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Indians go quietly in series finale vs. A's

Tribe struggles to find timely hits, drops third straight
@MandyBell02
May 22, 2019

CLEVELAND -- The Indians’ offense has shown glimpses of its potential at different points this season, but the bats have yet to come together on a consistent basis. And while they were able to string together a few hits in Wednesday’s series finale against the A’s, the Tribe just couldn’t

CLEVELAND -- The Indians’ offense has shown glimpses of its potential at different points this season, but the bats have yet to come together on a consistent basis. And while they were able to string together a few hits in Wednesday’s series finale against the A’s, the Tribe just couldn’t secure the timely knock.

After being held scoreless through the first seven frames, including six by A’s starter Frankie Montas, Jake Bauers delivered a 450-foot two-run homer to get the Indians on the board, but it wasn’t enough to spark the offense in Cleveland’s 7-2 loss to Oakland at Progressive Field. It marked the first time the Indians were swept at home since June 23-25, 2017, against Minnesota.

Box score

“Once [Montas] would speed us up with his fastball, then he would go to that, whatever you call, change or split, whatever you want to call it,” Indians manager Terry Francona said. “And it really gave us trouble. Especially when we’d get runners in scoring position, because that’s when he would go to it more. He starts pitching backward. That gave us a really tough time.”

The blast by Bauers was the Indians’ lone highlight of the day. According to Statcast, it was the longest Indians’ homer since Edwin Encarnacion hit a 452-foot bomb on Aug. 23, 2017.

Offense continues to sputter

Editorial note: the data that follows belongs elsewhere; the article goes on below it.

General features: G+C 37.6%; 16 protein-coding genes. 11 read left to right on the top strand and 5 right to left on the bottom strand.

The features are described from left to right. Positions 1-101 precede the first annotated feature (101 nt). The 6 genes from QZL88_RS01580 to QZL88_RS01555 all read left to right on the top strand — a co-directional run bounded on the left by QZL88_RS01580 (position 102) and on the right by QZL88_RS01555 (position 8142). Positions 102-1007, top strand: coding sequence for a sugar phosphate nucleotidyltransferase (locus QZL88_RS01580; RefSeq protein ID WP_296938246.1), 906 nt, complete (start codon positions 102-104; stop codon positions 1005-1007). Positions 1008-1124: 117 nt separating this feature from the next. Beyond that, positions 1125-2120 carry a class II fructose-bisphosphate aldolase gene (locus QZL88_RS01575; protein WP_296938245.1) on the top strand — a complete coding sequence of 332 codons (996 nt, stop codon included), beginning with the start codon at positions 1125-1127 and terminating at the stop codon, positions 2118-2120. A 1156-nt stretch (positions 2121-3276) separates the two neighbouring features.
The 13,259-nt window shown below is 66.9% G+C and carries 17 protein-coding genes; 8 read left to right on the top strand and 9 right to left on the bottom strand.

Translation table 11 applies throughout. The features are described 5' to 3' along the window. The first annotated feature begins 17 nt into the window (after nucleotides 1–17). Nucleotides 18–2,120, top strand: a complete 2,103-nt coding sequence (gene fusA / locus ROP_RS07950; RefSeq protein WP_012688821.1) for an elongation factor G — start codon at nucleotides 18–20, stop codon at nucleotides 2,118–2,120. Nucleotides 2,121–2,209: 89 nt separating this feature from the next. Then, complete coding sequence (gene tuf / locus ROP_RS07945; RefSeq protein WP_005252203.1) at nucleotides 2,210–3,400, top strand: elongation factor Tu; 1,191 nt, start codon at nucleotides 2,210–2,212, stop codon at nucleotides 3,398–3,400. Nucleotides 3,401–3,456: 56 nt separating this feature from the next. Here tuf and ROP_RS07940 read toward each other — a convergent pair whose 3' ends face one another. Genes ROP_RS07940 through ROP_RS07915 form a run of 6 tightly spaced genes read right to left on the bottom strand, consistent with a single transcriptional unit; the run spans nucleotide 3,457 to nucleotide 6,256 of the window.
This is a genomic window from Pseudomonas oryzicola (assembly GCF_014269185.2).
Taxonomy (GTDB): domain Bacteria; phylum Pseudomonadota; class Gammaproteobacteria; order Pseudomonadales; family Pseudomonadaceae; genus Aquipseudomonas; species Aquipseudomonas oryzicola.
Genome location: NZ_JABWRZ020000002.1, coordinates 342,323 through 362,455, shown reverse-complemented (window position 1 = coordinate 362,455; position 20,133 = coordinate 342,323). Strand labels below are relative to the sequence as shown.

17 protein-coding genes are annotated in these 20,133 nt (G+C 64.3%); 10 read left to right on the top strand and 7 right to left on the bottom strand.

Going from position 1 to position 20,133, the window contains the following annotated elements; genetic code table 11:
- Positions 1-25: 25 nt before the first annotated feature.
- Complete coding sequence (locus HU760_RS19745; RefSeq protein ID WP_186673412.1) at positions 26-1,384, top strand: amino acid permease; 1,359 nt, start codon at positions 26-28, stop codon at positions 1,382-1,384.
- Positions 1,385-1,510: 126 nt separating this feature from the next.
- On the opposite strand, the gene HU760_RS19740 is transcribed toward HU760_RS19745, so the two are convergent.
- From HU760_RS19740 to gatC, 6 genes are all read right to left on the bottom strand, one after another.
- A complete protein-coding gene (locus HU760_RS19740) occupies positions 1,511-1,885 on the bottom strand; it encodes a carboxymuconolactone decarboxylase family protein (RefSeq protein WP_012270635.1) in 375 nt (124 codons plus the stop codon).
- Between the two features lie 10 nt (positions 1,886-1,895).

The offense recorded eight hits, drew six walks and went 0-for-9 with runners in scoring position. Entering the afternoon, the Indians ranked 24th of all 30 clubs with a .241 batting average -- that dropped to .235 after Wednesday’s contest -- with runners in scoring position. Through 48 games, Cleveland is hitting .224, which is its lowest batting average at this point in the season since the Tribe hit .215 in 1910.

“If I had the magic potion, believe me, I’d give it to everybody,” Francona said. “The best thing I know is to not drag our heads, to not feel sorry for ourselves. Because nobody cares, especially the teams we’re playing. They’re probably thrilled.

“But we’ve got to keep grinding. And fortunately, I think we have some grinders. And we have some guys that can lead the way. And I’ve got to be front-and-center. I can’t be the one feeling sorry for anybody. We’ve got to get after it and keep getting after it and fight our way through it.”

Three of the top veteran leadership options for the Tribe are Francisco Lindor, Jason Kipnis and Carlos Santana. Lindor, who went 2-for-3 with two walks, has hit safely in 16 of his last 18 games, posting a .342 average with four homers and 9 RBIs in that span. Kipnis singled in the fifth to extend his on-base streak to 17 games. And Santana is hitting .429 with three homers, eight RBIs and 11 walks over his last seven games. But the Indians are still waiting for the hitting to become contagious throughout the entire lineup.

Rodriguez battles command issues

For a team that’s struggling to find its groove offensively, it’s even more of a challenge when it's put in an early hole. Indians starter Jefry Rodriguez was pulled after allowing five runs (four earned) on seven hits through four innings. He walked a season-high four batters and recorded three strikeouts.

“I felt like I was struggling a little bit,” Rodriguez said through the team’s interpreter. “But I was competing with everything that I had and that’s what happened today.”

Since Shane Bieber tossed a complete game shutout on Sunday, the Indians haven’t gotten much depth from their starters. Carlos Carrasco went five innings on Monday, Trevor Bauer was pulled after six on Tuesday and Rodriguez worked just four on Wednesday, taxing a bullpen that just wrapped up its seventh game of an 18-game stretch without an off-day.

“Yeah, it gives me and [pitching coach] Carl [Willis] a lot of anxiety,” Francona said. “You’re certainly trying to take care of your starter, but you also know you’ve got to cover a certain amount of innings in your bullpen. I’d be lying if I said there wasn’t a bunch of anxiety.”

Mandy Bell covers the Indians for MLB.com. Follow her on Twitter at @MandyBell02.